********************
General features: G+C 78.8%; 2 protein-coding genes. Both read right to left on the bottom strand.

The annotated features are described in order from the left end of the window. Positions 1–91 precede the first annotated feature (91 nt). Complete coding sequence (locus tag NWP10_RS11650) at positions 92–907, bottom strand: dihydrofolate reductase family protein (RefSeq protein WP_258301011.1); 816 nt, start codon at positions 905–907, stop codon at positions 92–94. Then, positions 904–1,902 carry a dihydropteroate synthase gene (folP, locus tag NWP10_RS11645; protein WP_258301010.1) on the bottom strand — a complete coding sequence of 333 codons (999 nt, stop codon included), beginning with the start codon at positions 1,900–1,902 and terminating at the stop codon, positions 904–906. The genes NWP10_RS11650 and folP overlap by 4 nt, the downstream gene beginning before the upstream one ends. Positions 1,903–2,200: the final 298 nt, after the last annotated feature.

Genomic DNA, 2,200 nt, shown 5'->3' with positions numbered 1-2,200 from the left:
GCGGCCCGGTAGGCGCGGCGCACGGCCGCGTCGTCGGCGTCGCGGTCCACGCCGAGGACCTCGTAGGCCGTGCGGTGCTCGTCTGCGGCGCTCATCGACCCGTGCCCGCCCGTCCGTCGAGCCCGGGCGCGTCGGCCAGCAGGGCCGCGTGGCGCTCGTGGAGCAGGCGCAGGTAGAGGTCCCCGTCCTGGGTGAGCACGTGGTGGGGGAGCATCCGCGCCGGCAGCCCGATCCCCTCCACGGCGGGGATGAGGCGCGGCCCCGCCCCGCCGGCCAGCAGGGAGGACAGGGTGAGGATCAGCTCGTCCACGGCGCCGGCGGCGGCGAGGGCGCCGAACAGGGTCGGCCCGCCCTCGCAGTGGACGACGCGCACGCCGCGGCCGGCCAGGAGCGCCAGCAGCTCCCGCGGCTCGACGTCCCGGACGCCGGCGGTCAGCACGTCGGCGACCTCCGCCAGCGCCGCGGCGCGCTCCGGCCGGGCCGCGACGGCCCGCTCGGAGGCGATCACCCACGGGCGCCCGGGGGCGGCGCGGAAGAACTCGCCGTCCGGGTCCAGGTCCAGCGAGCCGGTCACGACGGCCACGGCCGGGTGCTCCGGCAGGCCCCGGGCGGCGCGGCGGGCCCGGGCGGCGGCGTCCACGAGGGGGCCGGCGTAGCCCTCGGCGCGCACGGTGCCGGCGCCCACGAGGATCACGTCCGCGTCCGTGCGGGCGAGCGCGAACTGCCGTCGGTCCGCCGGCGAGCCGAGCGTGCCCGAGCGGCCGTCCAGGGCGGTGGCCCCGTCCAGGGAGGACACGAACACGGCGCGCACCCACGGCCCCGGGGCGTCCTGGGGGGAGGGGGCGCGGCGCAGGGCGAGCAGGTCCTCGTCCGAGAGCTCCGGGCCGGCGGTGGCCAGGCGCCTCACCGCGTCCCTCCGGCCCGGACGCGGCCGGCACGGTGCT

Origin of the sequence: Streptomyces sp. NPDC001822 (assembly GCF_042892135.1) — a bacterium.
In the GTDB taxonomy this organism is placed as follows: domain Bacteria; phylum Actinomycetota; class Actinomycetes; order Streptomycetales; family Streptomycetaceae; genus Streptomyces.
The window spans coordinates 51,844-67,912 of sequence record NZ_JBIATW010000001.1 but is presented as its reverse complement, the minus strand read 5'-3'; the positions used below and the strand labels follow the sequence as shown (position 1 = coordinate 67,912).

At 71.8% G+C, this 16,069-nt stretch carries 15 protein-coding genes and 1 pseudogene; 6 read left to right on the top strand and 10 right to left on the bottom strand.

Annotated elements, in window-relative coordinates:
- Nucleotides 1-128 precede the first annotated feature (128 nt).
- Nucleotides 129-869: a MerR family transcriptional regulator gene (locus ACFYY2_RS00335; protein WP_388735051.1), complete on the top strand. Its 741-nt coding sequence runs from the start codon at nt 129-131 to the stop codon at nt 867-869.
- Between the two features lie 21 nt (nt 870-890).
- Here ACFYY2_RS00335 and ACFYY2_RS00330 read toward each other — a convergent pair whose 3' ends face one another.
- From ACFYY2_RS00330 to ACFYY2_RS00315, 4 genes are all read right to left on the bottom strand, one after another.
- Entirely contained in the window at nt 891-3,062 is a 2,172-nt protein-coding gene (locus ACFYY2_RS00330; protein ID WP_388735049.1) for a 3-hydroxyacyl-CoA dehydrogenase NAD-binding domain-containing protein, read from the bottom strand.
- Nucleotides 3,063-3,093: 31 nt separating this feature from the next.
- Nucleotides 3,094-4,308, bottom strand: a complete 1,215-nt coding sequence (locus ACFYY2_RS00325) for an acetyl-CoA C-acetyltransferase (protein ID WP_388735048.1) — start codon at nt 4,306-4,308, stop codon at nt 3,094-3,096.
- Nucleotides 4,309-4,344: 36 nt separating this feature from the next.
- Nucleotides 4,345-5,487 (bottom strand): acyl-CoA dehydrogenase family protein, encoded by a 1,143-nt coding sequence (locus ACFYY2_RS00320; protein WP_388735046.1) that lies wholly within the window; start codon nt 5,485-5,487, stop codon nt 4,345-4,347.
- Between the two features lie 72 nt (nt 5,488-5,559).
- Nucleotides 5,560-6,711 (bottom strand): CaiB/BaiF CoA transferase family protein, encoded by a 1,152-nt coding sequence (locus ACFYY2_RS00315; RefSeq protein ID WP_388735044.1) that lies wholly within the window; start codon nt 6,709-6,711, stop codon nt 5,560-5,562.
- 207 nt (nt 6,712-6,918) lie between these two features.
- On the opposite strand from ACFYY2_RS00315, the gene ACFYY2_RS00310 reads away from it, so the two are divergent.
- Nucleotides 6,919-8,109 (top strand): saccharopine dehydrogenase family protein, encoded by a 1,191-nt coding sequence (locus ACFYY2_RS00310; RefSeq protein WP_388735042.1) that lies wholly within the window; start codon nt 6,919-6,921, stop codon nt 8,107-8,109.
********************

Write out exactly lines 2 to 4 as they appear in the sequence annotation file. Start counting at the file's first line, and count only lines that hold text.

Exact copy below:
The annotated features are described in order from the left end of the window. Positions 1–91 precede the first annotated feature (91 nt). Complete coding sequence (locus tag NWP10_RS11650) at positions 92–907, bottom strand: dihydrofolate reductase family protein (RefSeq protein WP_258301011.1); 816 nt, start codon at positions 905–907, stop codon at positions 92–94. Then, positions 904–1,902 carry a dihydropteroate synthase gene (folP, locus tag NWP10_RS11645; protein WP_258301010.1) on the bottom strand — a complete coding sequence of 333 codons (999 nt, stop codon included), beginning with the start codon at positions 1,900–1,902 and terminating at the stop codon, positions 904–906. The genes NWP10_RS11650 and folP overlap by 4 nt, the downstream gene beginning before the upstream one ends. Positions 1,903–2,200: the final 298 nt, after the last annotated feature.

Genomic DNA, 2,200 nt, shown 5'->3' with positions numbered 1-2,200 from the left:
GCGGCCCGGTAGGCGCGGCGCACGGCCGCGTCGTCGGCGTCGCGGTCCACGCCGAGGACCTCGTAGGCCGTGCGGTGCTCGTCTGCGGCGCTCATCGACCCGTGCCCGCCCGTCCGTCGAGCCCGGGCGCGTCGGCCAGCAGGGCCGCGTGGCGCTCGTGGAGCAGGCGCAGGTAGAGGTCCCCGTCCTGGGTGAGCACGTGGTGGGGGAGCATCCGCGCCGGCAGCCCGATCCCCTCCACGGCGGGGATGAGGCGCGGCCCCGCCCCGCCGGCCAGCAGGGAGGACAGGGTGAGGATCAGCTCGTCCACGGCGCCGGCGGCGGCGAGGGCGCCGAACAGGGTCGGCCCGCCCTCGCAGTGGACGACGCGCACGCCGCGGCCGGCCAGGAGCGCCAGCAGCTCCCGCGGCTCGACGTCCCGGACGCCGGCGGTCAGCACGTCGGCGACCTCCGCCAGCGCCGCGGCGCGCTCCGGCCGGGCCGCGACGGCCCGCTCGGAGGCGATCACCCACGGGCGCCCGGGGGCGGCGCGGAAGAACTCGCCGTCCGGGTCCAGGTCCAGCGAGCCGGTCACGACGGCCACGGCCGGGTGCTCCGGCAGGCCCCGGGCGGCGCGGCGGGCCCGGGCGGCGGCGTCCACGAGGGGGCCGGCGTAGCCCTCGGCGCGCACGGTGCCGGCGCCCACGAGGATCACGTCCGCGTCCGTGCGGGCGAGCGCGAACTGCCGTCGGTCCGCCGGCGAGCCGAGCGTGCCCGAGCGGCCGTCCAGGGCGGTGGCCCCGTCCAGGGAGGACACGAACACGGCGCGCACCCACGGCCCCGGGGCGTCCTGGGGGGAGGGGGCGCGGCGCAGGGCGAGCAGGTCCTCGTCCGAGAGCTCCGGGCCGGCGGTGGCCAGGCGCCTCACCGCGTCCCTCCGGCCCGGACGCGGCCGGCACGGTGCT